A sizable share of rural Washington lies within its 29 Native reservations, which cover 6 million acres spread around all but the state’s southeast quadrant. Covid-19 could hit Indian Country especially hard. The tribes have limited medical resources; none have their own hospitals, and some don’t have clinics. That’s one reason many have started early and worked hard to keep the coronavirus out of their communities, or contained once it’s in.
A little south of the Canadian border, the Lummi Nation, with 20 confirmed Covid-19 cases, has installed a 21-bed care center next to its clinic to absorb any overflow from the nearest hospital, in Bellingham. Thinking ahead, the Lummi stocked up on medical and safety supplies in January and declared an emergency on March 3, 10 days before President Donald Trump did. The smaller Suquamish Tribe, which lacked a clinic, is now building one.
“We have a population with adverse underlying conditions,” says T. J. Greene, chairman of the Makah Tribe. “Nationwide, Native populations have higher rates of diabetes and heart disease.” He figures that between elders and those with compromised health, a sixth of the 1,800 residents would be especially vulnerable if the virus reaches the isolated Makah reservation at the state’s westernmost point.
It hasn’t, as far as anyone knows. To keep it that way, the Makah have installed a 24-hour checkpoint on the only road into their village, excluded visitors, closed their popular (and spectacular) oceanfront hiking trails to outsiders, and urged residents to leave only for emergencies.
The tribes along more densely inhabited Puget Sound, especially those with intermingled “checkerboard” territories, don’t have the option—another big source of concern. The Tulalip Tribes abut the blue-collar town of Marysville in Snohomish County, where America’s first Covid-19 case appeared. They have 10 active cases, with two more suspected and 12 test results pending, but until a few days were able to obtain only 50 test kits at a time. Thanks to the community grapevine, “we’d hear if a native person got sick,” Chairwoman Teri Gobin says. “But most people living on the reservation are nonnative. On most reservations, we don’t know who’s sick [among nonmembers] unless they self-report.”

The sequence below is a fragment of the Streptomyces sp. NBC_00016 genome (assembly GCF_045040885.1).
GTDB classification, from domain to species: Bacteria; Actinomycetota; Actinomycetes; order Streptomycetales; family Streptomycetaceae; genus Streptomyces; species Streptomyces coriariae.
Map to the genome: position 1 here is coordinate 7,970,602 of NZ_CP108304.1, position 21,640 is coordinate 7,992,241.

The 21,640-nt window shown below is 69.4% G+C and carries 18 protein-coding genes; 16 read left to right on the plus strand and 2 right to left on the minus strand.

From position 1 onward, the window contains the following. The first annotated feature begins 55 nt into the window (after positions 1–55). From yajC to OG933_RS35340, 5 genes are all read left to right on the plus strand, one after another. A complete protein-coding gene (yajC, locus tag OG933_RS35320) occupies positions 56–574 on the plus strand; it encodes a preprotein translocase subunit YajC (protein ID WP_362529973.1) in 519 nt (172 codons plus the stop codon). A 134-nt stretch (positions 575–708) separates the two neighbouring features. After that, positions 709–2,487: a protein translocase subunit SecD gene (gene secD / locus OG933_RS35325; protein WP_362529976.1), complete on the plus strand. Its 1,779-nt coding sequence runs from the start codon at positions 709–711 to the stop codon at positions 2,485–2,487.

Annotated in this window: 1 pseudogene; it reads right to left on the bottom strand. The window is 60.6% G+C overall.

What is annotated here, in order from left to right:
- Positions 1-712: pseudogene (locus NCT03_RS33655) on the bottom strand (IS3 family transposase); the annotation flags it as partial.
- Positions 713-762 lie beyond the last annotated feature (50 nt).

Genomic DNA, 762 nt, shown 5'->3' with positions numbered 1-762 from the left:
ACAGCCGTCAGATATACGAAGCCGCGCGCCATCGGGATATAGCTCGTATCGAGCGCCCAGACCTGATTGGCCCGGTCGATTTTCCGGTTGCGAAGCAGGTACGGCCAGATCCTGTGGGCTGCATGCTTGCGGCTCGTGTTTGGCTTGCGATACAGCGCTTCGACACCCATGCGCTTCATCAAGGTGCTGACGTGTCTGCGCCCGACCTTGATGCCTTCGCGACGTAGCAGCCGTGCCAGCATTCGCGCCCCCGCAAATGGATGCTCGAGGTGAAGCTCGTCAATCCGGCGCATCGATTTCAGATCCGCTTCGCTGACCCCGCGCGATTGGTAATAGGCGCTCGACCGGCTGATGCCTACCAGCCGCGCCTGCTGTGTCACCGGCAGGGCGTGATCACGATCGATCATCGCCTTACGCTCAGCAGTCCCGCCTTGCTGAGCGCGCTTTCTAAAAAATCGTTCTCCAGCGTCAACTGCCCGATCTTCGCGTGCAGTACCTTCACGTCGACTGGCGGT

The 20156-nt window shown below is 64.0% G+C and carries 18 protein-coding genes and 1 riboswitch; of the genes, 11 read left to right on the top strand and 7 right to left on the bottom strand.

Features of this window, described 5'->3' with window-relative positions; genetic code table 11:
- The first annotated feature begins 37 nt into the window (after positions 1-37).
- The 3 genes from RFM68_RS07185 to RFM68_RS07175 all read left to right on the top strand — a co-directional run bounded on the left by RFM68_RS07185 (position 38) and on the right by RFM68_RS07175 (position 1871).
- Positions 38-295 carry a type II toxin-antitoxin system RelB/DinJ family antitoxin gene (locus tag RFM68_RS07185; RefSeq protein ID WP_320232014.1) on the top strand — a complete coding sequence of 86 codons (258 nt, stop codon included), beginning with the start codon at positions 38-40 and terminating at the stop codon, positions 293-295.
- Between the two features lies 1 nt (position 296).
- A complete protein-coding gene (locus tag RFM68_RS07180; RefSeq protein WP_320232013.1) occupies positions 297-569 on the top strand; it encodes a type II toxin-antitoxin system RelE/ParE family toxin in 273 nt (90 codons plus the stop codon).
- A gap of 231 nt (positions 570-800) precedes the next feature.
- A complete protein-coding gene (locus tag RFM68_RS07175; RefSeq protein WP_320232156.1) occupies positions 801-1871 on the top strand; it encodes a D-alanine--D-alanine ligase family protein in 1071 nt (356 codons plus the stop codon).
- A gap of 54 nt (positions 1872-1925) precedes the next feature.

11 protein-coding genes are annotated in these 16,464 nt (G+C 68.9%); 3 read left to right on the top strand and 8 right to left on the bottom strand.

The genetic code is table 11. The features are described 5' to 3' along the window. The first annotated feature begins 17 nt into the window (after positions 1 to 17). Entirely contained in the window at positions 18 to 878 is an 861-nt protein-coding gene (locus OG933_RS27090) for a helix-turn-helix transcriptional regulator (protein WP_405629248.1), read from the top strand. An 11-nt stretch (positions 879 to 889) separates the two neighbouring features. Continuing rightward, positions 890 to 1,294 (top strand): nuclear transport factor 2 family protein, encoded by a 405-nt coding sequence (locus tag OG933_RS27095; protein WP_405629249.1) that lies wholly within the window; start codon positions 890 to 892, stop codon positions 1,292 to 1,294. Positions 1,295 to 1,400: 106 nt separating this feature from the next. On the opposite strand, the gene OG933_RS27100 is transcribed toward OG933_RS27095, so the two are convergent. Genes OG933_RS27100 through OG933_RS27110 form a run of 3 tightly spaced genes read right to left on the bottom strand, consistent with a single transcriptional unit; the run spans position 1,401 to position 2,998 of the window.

Thirty miles up the Sound, the smaller Swinomish Tribe has seen just one Covid-19 case, in a young nontribal resident. The Swinomish could follow the Makahs’ lead and close the bridge connecting their reservation to the mainland, but that would compound the disruption the epidemic has already brought. “We’ve talked about it, but not yet,” deputy tribal Chairman Joseph Williams says. “We don’t have a grocery store, so we’d have to get all that stuff delivered. And over half the population is nonnative”—and, presumably, more likely to resist.
The tribes have taken a heavier economic hit than other communities, even as they struggle to get emergency funds and medical supplies from the federal government. Local cities and counties, which have ongoing tax revenues, have retained all or most of their employees. With limited taxing authority, most tribes depend on their casinos and hotels, which closed in early or mid-March. “We’ve furloughed 95 percent of our gaming staff and 85 to 90 percent of government staff,” Gobin says. The Makah depend on fishing rather than chips, but with the restaurants and processors who buy their catches shut down, their boats sit as idle as the casinos to the east.
Unemployment and forced isolation fray the social fabric. “We’d had a pretty good stretch since we opened our wellness center,” Williams says. “We didn’t have any overdoses for a couple years. Since then, we’ve seen extra drug problems. We’re seeing a rise in alcohol and marijuana sales” at nearby stores.
Down at Tulalip, Gobin hasn’t seen a rise in alcohol problems or domestic abuse, but the local cannabis shop “spiked to its highest sales ever.” What saddens her is the way cherished traditions must yield to public safety. “Our funerals are not one or two days,” she says. “We’re there for the family all week.” When a beloved elder died of Covid-19, “we could not do that. The family couldn’t be there at the cemetery when they put her in the ground. They had to do it with the nurse putting them on FaceTime.
“I can’t imagine burying my mother without being there.”